Photo: Stena IceMax drillship used by FAR to drill Bambo-1 and Bambo-1ST1 wells; Source: Stena Drilling

Australian player seeks partners for two Gambian blocks after consolidating ownership

Australia’s FAR Limited has consolidated its ownership of two offshore blocks in The Gambia following the acquisition of the remaining interest. The company is now on the lookout for partners to fund the exploration programme for these blocks.

Back in March 2022, FAR, as the operator of blocks A2 and A5, was working on progressing a farm-down of its 50 per cent working interest in these blocks, seeking a carry of a well for drilling in late 2023 or an outright sale. At the time, the firm explained that if these Gambian exploration assets are not sold in their entirety, it intended to separate them by way of a demerger into a separate stand-alone listed entity. The Australian firm’s partner in these two licenses in The Gambia was Petronas with the remaining 50 per cent stake.

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In an update on Friday, FAR revealed that its wholly owned subsidiary FAR Gambia has recently acquired an additional 50 per cent interest in the blocks A2 and A5 offshore The Gambia from Petronas’ subsidiary PC Gambia, increasing the firm’s stake in these two blocks to 100 per cent. The Australian player outlined that the next two-year license term for Block A2 and Block A5 is due to start on 1 October 2022 and as part of the acquisition, the company has negotiated with the government of The Gambia to remove the obligation to drill an exploration well during this term.

Block A2 and A5 prospects map; Source: FAR
Block A2 and A5 prospects map; Source: FAR

Patrick O’Connor, FAR Chairman, remarked: “FAR’s acquisition of the remaining 50 per cent of The Gambia assets and the positive discussions with the government of The Gambia on the terms for the first extension exploration period will provide FAR options to utilise its valuable exploration data to maximise value from the asset. These developments have minimal impact on FAR’s forward budget while significantly improving the chance of securing new investment.”

According to FAR, the removal of the commitment to drill an exploration well results in a significant reduction in expenditure and allows for a detailed geoscience review incorporating the results of the recent Samo-1 and Bambo-1 wells to ensure future exploration wells are located optimally. The Australian firm explained that it has opened a data room for “suitably qualified parties” to consider participation in a joint venture (JV) to undertake the geoscience review and to drill additional exploration wells.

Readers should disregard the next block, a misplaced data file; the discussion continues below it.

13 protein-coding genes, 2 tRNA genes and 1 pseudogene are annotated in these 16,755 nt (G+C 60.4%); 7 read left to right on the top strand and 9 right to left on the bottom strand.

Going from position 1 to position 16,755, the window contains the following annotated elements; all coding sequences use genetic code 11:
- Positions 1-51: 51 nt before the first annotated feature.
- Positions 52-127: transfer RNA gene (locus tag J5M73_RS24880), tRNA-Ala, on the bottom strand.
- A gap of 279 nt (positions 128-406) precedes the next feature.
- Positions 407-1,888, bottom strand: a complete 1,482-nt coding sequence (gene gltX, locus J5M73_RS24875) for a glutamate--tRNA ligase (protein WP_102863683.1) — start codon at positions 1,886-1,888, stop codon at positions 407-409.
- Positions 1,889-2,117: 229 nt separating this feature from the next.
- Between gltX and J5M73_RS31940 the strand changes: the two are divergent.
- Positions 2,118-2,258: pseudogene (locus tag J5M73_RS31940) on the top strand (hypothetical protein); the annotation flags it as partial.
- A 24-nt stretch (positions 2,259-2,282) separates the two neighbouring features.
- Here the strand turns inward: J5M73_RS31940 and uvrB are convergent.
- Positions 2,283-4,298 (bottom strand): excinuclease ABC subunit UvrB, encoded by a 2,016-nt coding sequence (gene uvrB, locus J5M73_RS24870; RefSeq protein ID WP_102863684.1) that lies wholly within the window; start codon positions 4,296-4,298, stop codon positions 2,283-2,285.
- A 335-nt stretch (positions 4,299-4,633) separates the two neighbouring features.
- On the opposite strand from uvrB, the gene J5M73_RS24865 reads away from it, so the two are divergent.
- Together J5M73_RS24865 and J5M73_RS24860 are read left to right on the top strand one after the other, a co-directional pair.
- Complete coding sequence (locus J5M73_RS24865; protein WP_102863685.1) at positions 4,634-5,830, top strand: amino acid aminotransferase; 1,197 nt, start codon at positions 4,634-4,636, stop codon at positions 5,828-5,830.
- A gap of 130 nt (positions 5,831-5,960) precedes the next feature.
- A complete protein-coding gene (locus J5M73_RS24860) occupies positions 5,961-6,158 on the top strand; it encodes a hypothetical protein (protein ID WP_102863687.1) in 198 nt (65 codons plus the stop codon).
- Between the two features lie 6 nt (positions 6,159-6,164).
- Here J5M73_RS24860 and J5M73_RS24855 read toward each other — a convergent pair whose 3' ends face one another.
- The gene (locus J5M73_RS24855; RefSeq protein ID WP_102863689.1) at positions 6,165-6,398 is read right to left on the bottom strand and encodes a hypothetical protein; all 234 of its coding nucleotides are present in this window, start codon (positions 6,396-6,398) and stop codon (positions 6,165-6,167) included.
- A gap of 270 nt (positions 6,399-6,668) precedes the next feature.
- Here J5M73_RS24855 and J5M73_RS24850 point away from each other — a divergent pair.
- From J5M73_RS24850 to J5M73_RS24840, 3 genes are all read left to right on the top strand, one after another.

The company expects new partners to fund the costs of the work programme and these JV partners may assume operatorship, subject to the satisfaction of certain conditions, including government approval. FAR also disclosed that the 100 per cent interest in blocks A2 and A5 and the revised investment obligation enhance its ability to seek farm-in partners while “controlling any potential corporate action and process.”

Panthera prospect: strong candidate for drilling

Furthermore, the company elaborated that new laboratory analysis has positive implications for the Panthera prospect directly up-dip of the Bambo-1 well, for which full assessment of obtained information is ongoing. The firm emphasised that laboratory analyses of samples from Bambo-1 & ST1 wells offshore The Gambia are providing further insight into the occurrence of oil at the well location. FAR highlighted that new laboratory work, based on analyses of rock cuttings recovered during drilling, confirms oil at multiple levels in the well. FAR used the Stena IceMax drillship for drilling operations.

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The Australian company underlined that the S390 reservoir up-dip from Bambo-1 lies within a structural closure which forms the Panthera prospect, adding that there were oil shows down dip of the Panthera closure in Samo-1 providing evidence of an oil charge at both ends of the prospect. Based on the firm’s statement, the new laboratory results provide “additional and more compelling evidence” of oil charge into Panthera including the possibility that Bambo-1 ST1 “just intersected the very edge of an oil column.”

Depth map of the top of the S390 primary reservoir objective in the Panthera prospect; Source: FAR
Depth map of the top of the S390 primary reservoir objective in the Panthera prospect; Source: FAR

The company claims that its latest data has significantly de-risked the Panthera prospect, which is “emerging as a strong candidate for future drilling campaigns.” In addition, FAR informed that further analytical work has been done on the Bambo-1 primary reservoir objective interval at the S440 and S408 levels, which are the lateral equivalents of the primary reservoirs in the Sangomar field.

The company says that the result of the laboratory analysis further supports the pre-drill model that the Sangomar oil extends into The Gambia “but the poor quality of the reservoirs within the columns means this has no direct commercial significance because the oil would be non-recoverable.”

Due to these results FAR has commissioned further laboratory analysis and a detailed rock physics study of the Bambo-1, Bambo-1ST1, Samo-1 and Jammah-1 wells to determine “how best to discriminate lithology and fluid characteristics from seismic data.”

The firm concluded that the results of this study and the further analysis currently underway will guide future exploration efforts and attract new partners into the Block A2/A5 joint venture.